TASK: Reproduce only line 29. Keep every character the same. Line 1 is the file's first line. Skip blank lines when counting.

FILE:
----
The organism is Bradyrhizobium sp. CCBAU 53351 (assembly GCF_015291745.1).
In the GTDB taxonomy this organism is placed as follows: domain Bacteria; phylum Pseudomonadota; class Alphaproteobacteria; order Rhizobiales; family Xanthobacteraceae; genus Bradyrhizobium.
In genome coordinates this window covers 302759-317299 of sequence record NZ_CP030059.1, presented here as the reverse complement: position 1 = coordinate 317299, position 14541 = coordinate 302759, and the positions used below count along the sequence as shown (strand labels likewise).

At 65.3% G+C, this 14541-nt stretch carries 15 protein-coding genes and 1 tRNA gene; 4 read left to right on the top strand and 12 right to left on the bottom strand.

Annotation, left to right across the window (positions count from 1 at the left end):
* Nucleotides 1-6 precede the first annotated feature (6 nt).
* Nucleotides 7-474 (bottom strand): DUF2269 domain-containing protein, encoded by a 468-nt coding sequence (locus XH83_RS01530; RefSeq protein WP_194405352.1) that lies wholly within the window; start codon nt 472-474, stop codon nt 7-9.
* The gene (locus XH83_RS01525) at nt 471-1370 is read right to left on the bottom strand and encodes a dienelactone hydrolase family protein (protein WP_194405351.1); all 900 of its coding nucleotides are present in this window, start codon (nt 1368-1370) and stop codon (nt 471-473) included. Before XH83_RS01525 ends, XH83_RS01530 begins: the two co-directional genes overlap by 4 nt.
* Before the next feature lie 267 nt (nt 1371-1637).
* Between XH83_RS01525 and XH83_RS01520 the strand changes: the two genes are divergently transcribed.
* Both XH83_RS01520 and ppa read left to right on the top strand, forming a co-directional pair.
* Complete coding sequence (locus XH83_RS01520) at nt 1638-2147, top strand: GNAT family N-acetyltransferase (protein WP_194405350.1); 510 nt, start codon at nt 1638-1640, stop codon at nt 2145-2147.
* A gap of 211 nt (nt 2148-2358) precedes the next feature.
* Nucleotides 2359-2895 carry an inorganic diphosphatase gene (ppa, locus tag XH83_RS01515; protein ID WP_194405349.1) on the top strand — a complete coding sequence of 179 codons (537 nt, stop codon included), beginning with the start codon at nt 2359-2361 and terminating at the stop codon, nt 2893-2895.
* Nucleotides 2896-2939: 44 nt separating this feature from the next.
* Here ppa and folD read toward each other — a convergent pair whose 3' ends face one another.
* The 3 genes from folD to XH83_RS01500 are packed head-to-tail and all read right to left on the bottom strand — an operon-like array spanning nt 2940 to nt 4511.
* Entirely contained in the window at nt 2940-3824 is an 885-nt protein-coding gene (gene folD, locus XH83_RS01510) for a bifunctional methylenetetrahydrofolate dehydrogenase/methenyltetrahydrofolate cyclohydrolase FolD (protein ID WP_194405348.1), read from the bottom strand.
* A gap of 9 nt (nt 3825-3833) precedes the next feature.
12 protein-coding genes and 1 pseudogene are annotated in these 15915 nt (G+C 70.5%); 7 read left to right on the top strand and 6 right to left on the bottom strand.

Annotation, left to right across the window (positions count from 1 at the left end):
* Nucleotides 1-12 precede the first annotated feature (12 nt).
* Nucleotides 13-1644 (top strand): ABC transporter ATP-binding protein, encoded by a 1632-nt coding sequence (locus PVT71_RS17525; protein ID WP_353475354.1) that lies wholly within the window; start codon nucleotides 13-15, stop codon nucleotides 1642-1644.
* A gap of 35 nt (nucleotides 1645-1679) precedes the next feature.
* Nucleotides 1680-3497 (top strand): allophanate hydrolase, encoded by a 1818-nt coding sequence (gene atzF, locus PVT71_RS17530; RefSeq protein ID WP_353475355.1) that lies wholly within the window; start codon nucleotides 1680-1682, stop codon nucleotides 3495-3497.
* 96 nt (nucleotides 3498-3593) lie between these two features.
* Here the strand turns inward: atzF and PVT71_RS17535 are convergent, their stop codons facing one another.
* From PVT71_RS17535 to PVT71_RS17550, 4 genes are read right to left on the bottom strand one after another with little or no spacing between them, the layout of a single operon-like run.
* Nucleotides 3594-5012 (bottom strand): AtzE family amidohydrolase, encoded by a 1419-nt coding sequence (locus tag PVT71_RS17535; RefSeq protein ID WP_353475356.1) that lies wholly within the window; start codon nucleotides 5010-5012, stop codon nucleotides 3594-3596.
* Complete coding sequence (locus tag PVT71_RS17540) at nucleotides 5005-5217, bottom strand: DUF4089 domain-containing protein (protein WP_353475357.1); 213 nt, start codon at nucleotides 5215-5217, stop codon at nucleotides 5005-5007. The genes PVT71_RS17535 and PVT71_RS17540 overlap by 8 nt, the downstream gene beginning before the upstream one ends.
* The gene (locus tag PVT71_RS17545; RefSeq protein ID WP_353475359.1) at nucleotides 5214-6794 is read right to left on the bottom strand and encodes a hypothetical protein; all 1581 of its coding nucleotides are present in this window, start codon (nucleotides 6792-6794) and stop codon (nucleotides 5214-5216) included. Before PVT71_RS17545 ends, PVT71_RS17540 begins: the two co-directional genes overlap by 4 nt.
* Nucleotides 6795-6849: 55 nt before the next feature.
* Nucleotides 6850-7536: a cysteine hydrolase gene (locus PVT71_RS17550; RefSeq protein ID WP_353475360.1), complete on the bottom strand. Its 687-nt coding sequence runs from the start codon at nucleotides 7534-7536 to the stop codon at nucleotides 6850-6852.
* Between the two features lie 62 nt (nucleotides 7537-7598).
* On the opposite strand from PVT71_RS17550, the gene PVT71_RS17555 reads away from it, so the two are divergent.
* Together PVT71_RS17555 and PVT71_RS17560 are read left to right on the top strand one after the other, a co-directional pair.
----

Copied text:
* Nucleotides 3594-5012 (bottom strand): AtzE family amidohydrolase, encoded by a 1419-nt coding sequence (locus tag PVT71_RS17535; RefSeq protein ID WP_353475356.1) that lies wholly within the window; start codon nucleotides 5010-5012, stop codon nucleotides 3594-3596.